The initial motive for this article was to repeat the year in review format that many magazines have this time of the year, in a MUN way. Therefore, after opening a zillion tabs on my browser hoping that each click would mean the last conference for me to check out and talking to loads of people, I realized that this would be impossible to do since I had mostly collected gossip box interesting information which led me to a –please someone say debatable and get back to me with positive facts- conclusion that this year was a very bad one for the activity of simulating overall.
Let me elaborate: I used the databases available on MUNPlanet, Best Delegate, and Wikipedia. I was going for sections including each continent and divided by trimesters, first-second half of winter period, etc. If I were to publish that option, it would show a decrease in conference’s numbers (not merged MUNs, simply not happening anymore), attendance rates went down and positive feedback was almost nonexistent either on public or private reviews. Additionally, the numbers of MUN organizations were doubled by comparison to 2016 and their field of expertise covers every inch of the muniverse, at least as stated on their web pages. Unfortunately, the overuse of the term “globalization” has brought almost the vilification of the notion; since global reach needs to be actually happening not in our imagination only as in a lot of cases where ambition has no structure.
However, the signs of creativity coming from the inclusion of new committees give me some hope. For example, Lord of The Rings, World Tourism Organization, re-examining old ICJ cases in crisis style made me smile. The presence of more female MUNers in hot spots like crisis or secretariat is encouraging, but the effort of diminishing attitudes like gold gaveling should be constant. Also, the careful expansion of the consensus approach with the first edition of WIMUN Brazil receiving unexpectedly good remarks is perhaps an indication that we are in need of a serious public dialogue over the many different RoPs and their utility.
Moving on, this year proved us that we are expecting simulations to be a low energy profitable activity. There is a broad belief, close to an urban myth that it’s very easy to set up a prestigious conference and have serious personal profit out of it. This perception gave some very poorly run editions that led to delegates turning their attention to other activities, better organized and cheaper than attending a simulation. Let alone the ridiculous portfolios that people came up with, for example, there was Under-Secretary-General for Administration with the task of managing water bottles. Besides that, it led to the publication of stories connected to budgets redirected on needs like the upgrade of one’s wardrobe instead of buying placards. If you have a story like that to share, please use the hashtag #exposethecircuit for maximum reach to be ensured.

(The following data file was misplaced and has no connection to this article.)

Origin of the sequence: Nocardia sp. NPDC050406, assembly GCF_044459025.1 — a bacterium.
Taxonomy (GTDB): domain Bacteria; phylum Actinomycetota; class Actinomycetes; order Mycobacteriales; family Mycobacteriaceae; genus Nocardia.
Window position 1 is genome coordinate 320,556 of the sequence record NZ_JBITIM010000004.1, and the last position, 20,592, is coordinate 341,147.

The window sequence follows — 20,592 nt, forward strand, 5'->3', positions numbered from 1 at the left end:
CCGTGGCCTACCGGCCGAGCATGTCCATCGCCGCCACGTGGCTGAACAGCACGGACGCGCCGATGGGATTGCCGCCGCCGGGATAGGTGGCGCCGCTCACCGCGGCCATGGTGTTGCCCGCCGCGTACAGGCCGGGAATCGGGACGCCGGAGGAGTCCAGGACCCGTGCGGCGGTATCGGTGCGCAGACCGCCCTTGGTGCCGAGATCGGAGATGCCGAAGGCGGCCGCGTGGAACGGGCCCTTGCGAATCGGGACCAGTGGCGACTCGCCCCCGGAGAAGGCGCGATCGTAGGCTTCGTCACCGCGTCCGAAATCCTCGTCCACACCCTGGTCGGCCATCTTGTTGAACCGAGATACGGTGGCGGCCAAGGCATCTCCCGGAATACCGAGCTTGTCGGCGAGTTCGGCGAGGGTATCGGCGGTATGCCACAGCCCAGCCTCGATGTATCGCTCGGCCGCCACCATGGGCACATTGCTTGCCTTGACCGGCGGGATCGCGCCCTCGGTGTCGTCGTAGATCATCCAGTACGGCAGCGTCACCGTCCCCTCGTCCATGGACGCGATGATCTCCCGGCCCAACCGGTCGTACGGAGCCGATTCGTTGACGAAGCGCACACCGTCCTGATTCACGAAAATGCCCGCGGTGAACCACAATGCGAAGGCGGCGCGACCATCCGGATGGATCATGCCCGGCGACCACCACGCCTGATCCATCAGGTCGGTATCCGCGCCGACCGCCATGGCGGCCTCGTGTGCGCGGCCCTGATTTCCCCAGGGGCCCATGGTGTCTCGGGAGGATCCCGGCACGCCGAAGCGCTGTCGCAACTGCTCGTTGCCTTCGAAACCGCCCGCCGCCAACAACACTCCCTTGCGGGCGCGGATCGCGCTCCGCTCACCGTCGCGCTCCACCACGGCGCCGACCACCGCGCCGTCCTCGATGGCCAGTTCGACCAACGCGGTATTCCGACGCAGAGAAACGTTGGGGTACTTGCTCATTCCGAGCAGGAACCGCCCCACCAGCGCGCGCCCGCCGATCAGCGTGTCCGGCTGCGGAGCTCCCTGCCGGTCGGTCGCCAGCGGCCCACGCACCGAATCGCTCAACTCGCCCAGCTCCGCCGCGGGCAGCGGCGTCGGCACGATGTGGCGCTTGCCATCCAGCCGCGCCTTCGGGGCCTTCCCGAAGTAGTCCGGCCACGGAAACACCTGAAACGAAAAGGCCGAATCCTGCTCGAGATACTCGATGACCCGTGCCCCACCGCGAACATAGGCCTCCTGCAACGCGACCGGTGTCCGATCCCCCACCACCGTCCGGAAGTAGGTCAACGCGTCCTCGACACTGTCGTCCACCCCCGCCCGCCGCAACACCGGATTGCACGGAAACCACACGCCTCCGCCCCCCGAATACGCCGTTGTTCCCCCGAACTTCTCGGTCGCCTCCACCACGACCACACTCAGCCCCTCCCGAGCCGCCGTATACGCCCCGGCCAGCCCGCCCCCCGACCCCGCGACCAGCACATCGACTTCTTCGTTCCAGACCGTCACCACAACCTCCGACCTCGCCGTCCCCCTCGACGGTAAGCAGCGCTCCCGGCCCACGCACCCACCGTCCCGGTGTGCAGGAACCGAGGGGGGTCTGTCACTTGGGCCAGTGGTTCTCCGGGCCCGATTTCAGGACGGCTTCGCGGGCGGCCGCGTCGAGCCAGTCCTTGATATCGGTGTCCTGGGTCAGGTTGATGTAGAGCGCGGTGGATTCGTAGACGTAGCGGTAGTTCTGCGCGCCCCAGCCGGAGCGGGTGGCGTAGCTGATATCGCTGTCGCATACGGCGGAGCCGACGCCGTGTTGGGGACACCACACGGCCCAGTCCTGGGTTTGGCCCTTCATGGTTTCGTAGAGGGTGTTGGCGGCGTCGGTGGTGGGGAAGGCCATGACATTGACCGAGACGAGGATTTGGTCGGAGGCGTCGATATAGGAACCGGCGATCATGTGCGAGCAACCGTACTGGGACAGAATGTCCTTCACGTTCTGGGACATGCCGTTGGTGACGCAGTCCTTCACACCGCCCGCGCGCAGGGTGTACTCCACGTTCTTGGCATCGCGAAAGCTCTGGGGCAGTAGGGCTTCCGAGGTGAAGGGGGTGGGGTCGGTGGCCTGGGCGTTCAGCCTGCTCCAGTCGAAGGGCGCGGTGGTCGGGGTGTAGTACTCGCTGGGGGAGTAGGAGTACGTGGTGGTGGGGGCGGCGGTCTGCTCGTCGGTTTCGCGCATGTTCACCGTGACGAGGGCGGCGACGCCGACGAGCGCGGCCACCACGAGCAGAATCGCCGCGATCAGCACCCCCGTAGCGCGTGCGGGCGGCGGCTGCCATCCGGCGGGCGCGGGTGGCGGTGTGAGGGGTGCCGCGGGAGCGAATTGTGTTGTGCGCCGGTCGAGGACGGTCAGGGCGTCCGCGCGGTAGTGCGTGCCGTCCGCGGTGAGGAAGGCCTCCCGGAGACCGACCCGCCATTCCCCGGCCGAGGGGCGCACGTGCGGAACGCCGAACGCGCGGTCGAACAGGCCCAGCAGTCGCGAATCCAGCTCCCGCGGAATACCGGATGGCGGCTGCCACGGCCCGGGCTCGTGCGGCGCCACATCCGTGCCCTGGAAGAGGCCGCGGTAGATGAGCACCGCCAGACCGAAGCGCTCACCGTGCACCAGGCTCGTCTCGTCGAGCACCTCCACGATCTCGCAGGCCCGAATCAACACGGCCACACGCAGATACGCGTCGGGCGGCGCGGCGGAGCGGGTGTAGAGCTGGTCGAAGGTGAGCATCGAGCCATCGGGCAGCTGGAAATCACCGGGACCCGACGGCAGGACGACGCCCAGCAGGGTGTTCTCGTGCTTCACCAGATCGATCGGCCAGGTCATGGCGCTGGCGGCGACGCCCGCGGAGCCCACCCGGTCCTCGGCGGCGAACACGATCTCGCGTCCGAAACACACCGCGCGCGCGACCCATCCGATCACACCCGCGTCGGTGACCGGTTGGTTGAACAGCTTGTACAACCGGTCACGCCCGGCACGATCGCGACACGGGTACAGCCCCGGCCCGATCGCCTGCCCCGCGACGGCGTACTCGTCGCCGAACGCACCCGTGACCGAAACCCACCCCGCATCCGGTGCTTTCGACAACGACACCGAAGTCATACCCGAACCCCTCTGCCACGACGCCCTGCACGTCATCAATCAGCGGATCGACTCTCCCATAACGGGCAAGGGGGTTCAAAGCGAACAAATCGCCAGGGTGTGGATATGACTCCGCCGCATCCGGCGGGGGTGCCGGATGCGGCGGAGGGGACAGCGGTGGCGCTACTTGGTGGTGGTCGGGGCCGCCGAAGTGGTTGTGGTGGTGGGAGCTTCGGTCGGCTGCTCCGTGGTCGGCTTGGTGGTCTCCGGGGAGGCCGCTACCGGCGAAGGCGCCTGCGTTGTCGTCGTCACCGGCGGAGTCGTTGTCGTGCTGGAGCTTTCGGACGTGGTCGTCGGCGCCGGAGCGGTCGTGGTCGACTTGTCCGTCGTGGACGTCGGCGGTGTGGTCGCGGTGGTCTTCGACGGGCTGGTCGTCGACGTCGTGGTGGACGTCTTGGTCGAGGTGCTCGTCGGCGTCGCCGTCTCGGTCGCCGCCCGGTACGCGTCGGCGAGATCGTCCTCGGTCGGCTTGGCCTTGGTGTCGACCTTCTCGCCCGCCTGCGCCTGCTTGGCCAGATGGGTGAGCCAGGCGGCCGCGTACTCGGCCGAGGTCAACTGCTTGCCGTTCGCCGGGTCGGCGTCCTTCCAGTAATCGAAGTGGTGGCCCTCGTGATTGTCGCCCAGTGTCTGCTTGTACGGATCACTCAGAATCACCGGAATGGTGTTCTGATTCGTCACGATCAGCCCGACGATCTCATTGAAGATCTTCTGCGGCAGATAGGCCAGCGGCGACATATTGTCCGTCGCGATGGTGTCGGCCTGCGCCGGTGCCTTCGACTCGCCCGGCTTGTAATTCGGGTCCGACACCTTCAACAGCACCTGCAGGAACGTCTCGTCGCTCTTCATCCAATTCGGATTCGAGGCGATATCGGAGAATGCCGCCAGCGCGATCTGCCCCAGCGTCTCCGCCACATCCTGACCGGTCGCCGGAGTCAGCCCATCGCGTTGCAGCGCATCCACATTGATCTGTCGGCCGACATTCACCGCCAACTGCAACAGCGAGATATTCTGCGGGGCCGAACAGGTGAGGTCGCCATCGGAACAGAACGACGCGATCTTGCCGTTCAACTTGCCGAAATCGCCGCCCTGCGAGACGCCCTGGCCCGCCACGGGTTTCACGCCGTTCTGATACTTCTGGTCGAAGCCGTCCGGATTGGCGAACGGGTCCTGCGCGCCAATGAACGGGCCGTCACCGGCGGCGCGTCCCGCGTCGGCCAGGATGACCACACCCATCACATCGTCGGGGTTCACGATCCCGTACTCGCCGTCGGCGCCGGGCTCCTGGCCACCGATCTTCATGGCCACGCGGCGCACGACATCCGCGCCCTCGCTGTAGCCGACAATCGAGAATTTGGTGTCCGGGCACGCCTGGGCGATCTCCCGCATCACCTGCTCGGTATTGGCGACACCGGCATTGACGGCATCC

Having established that we consider all types of simulations to be an open bank account, we have also dramatically increased the differentiation of simulations to the actual UN procedures. It goes without saying that within the aspects of a conference things will be modified but claiming to be accurate and instead of having mixed up procedures or no procedures at all is not what UN is all about. A simple example can be found in official country names where “nicknames” to official names are used, or painfully long conference themes/committee topics that are not generating interest but yawning. However, the final nail in my coffin was the vast amount of complaints that participants have expressed regarding the quality of social events and the lack of contraceptive material in some MUN venues. If you want another example, follow a mun memes account and you will see that the memes related to flirt have way higher numbers than anything else.
Moreover, branding out with words like “debate”, “national issues”, “fight”, “revenge” makes me think I am about to watch a re-run of Fight Club than a conference. Yes, background diplomacy is very interesting but the UN is not much like House of Cards as much as we would like it to be. And if you prefer HoC, this means that your interest is divided on bilateral relations and the US Congress.
Lastly, it was the first time in this year that I saw muns being used to promote political interests and countries’ agendas. It is a platform, not a political tool and if any permanent mission wishes to engage with youth on a large scale, other ways can be found instead of risking the neutrality of the activity as a whole.
To sum up, if you feel that I am not mentioning anything new then you are perhaps used to the situation. We used to have some major MUNs pulling out great editions and absorbing some of the negativity but our stock on these is getting thinner by the month. The major difference is that this year the problems have been unprecedentedly increased. Is a MUN revival possible?
If anyone wants to see the excel sheets that led to this pessimistic view of mine, feel free to ask for them :)
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